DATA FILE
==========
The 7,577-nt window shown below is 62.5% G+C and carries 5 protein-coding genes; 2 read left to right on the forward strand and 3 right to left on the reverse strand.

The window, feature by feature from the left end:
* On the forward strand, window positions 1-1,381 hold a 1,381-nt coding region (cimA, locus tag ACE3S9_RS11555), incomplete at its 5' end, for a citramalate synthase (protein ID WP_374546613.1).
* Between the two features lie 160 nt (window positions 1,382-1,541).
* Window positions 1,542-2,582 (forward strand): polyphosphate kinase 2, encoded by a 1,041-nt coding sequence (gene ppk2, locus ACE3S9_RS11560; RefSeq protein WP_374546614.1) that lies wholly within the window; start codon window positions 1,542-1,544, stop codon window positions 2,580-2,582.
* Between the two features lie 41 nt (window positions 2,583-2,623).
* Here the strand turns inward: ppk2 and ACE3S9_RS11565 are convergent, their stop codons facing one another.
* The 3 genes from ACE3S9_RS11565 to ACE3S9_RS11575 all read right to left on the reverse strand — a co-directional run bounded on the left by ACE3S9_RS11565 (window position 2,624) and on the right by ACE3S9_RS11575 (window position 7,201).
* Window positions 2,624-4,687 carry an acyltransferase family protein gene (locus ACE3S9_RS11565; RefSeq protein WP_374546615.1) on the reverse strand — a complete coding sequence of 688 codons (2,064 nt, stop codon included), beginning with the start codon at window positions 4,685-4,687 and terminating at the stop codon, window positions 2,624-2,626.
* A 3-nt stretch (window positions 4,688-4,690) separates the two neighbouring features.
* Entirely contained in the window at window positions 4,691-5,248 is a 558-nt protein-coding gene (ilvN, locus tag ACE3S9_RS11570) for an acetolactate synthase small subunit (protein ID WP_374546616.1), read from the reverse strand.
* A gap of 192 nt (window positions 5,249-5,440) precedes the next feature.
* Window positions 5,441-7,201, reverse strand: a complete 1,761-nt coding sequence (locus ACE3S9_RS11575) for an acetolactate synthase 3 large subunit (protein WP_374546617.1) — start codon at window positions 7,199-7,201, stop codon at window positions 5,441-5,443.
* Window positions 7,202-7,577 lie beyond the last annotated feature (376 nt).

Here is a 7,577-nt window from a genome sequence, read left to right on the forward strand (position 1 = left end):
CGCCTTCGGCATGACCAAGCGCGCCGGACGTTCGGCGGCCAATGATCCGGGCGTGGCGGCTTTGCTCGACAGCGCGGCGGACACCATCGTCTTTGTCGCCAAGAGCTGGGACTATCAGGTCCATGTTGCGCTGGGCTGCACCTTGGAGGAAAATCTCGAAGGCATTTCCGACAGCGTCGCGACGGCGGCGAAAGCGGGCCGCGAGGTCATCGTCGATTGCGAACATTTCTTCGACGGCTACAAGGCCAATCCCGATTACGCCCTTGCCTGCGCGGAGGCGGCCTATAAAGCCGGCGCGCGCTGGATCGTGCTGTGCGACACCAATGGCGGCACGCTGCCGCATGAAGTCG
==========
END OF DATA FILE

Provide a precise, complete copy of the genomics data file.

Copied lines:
The 7,577-nt window shown below is 62.5% G+C and carries 5 protein-coding genes; 2 read left to right on the forward strand and 3 right to left on the reverse strand.

The window, feature by feature from the left end:
* On the forward strand, window positions 1-1,381 hold a 1,381-nt coding region (cimA, locus tag ACE3S9_RS11555), incomplete at its 5' end, for a citramalate synthase (protein ID WP_374546613.1).
* Between the two features lie 160 nt (window positions 1,382-1,541).
* Window positions 1,542-2,582 (forward strand): polyphosphate kinase 2, encoded by a 1,041-nt coding sequence (gene ppk2, locus ACE3S9_RS11560; RefSeq protein WP_374546614.1) that lies wholly within the window; start codon window positions 1,542-1,544, stop codon window positions 2,580-2,582.
* Between the two features lie 41 nt (window positions 2,583-2,623).
* Here the strand turns inward: ppk2 and ACE3S9_RS11565 are convergent, their stop codons facing one another.
* The 3 genes from ACE3S9_RS11565 to ACE3S9_RS11575 all read right to left on the reverse strand — a co-directional run bounded on the left by ACE3S9_RS11565 (window position 2,624) and on the right by ACE3S9_RS11575 (window position 7,201).
* Window positions 2,624-4,687 carry an acyltransferase family protein gene (locus ACE3S9_RS11565; RefSeq protein WP_374546615.1) on the reverse strand — a complete coding sequence of 688 codons (2,064 nt, stop codon included), beginning with the start codon at window positions 4,685-4,687 and terminating at the stop codon, window positions 2,624-2,626.
* A 3-nt stretch (window positions 4,688-4,690) separates the two neighbouring features.
* Entirely contained in the window at window positions 4,691-5,248 is a 558-nt protein-coding gene (ilvN, locus tag ACE3S9_RS11570) for an acetolactate synthase small subunit (protein ID WP_374546616.1), read from the reverse strand.
* A gap of 192 nt (window positions 5,249-5,440) precedes the next feature.
* Window positions 5,441-7,201, reverse strand: a complete 1,761-nt coding sequence (locus ACE3S9_RS11575) for an acetolactate synthase 3 large subunit (protein WP_374546617.1) — start codon at window positions 7,199-7,201, stop codon at window positions 5,441-5,443.
* Window positions 7,202-7,577 lie beyond the last annotated feature (376 nt).

Here is a 7,577-nt window from a genome sequence, read left to right on the forward strand (position 1 = left end):
CGCCTTCGGCATGACCAAGCGCGCCGGACGTTCGGCGGCCAATGATCCGGGCGTGGCGGCTTTGCTCGACAGCGCGGCGGACACCATCGTCTTTGTCGCCAAGAGCTGGGACTATCAGGTCCATGTTGCGCTGGGCTGCACCTTGGAGGAAAATCTCGAAGGCATTTCCGACAGCGTCGCGACGGCGGCGAAAGCGGGCCGCGAGGTCATCGTCGATTGCGAACATTTCTTCGACGGCTACAAGGCCAATCCCGATTACGCCCTTGCCTGCGCGGAGGCGGCCTATAAAGCCGGCGCGCGCTGGATCGTGCTGTGCGACACCAATGGCGGCACGCTGCCGCATGAAGTCG